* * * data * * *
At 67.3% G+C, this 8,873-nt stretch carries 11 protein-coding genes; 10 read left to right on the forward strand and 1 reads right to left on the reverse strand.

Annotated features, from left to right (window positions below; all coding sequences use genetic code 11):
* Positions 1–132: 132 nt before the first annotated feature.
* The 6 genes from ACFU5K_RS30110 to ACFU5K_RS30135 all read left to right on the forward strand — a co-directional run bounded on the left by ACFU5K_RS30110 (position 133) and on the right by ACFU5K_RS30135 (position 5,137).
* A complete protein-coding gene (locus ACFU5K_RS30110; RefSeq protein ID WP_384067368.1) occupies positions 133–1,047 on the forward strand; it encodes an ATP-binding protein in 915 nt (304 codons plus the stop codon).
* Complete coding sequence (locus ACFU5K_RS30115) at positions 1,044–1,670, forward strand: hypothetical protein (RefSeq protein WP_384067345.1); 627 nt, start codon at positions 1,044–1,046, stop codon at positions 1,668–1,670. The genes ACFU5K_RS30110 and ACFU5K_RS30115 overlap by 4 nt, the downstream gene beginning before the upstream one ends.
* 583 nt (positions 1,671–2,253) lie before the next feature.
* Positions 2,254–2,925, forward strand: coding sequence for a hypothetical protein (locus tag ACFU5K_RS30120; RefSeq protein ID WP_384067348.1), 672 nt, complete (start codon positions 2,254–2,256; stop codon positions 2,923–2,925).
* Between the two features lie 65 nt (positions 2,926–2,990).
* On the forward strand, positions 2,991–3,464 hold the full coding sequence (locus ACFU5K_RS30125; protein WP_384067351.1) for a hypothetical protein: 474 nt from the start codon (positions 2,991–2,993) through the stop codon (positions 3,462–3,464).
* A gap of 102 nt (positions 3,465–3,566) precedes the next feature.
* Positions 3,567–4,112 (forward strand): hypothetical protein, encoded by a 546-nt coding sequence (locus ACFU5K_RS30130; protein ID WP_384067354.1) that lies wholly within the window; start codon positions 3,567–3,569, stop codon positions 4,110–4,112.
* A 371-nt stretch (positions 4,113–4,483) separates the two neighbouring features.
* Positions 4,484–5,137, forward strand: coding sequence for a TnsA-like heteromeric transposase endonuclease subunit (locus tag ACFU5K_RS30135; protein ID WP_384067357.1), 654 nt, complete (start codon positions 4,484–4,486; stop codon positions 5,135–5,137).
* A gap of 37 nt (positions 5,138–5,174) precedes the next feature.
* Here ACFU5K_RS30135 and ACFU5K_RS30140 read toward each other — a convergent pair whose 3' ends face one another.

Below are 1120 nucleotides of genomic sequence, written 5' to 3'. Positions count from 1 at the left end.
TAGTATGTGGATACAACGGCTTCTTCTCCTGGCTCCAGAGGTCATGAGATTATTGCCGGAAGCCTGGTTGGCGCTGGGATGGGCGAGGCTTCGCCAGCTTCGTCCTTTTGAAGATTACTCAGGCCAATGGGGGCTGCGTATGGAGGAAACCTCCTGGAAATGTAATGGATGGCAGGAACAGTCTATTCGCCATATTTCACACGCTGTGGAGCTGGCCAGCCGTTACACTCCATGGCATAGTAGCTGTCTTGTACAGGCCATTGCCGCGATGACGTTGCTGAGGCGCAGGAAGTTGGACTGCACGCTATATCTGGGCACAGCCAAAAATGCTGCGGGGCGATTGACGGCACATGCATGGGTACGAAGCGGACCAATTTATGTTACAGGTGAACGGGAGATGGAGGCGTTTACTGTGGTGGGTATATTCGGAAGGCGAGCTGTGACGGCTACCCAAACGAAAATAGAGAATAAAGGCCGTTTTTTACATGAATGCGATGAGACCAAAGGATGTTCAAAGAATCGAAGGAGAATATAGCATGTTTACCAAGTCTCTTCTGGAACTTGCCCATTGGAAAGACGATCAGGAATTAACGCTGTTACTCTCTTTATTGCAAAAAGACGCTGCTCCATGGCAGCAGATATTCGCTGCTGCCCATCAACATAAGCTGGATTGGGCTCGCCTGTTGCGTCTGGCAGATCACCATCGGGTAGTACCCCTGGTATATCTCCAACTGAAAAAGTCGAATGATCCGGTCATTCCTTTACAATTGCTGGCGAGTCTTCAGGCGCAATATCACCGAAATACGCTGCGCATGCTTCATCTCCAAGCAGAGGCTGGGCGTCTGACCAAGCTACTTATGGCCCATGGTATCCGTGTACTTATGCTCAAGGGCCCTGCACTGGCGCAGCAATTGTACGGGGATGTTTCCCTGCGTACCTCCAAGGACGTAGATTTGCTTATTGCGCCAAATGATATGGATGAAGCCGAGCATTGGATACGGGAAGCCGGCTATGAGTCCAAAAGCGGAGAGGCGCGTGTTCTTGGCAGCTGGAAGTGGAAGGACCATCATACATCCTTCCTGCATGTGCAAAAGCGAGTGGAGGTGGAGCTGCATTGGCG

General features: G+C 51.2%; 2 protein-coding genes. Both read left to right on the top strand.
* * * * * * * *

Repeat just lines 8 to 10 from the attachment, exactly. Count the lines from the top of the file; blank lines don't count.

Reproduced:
* Positions 2,254–2,925, forward strand: coding sequence for a hypothetical protein (locus tag ACFU5K_RS30120; RefSeq protein ID WP_384067348.1), 672 nt, complete (start codon positions 2,254–2,256; stop codon positions 2,923–2,925).
* Between the two features lie 65 nt (positions 2,926–2,990).
* On the forward strand, positions 2,991–3,464 hold the full coding sequence (locus ACFU5K_RS30125; protein WP_384067351.1) for a hypothetical protein: 474 nt from the start codon (positions 2,991–2,993) through the stop codon (positions 3,462–3,464).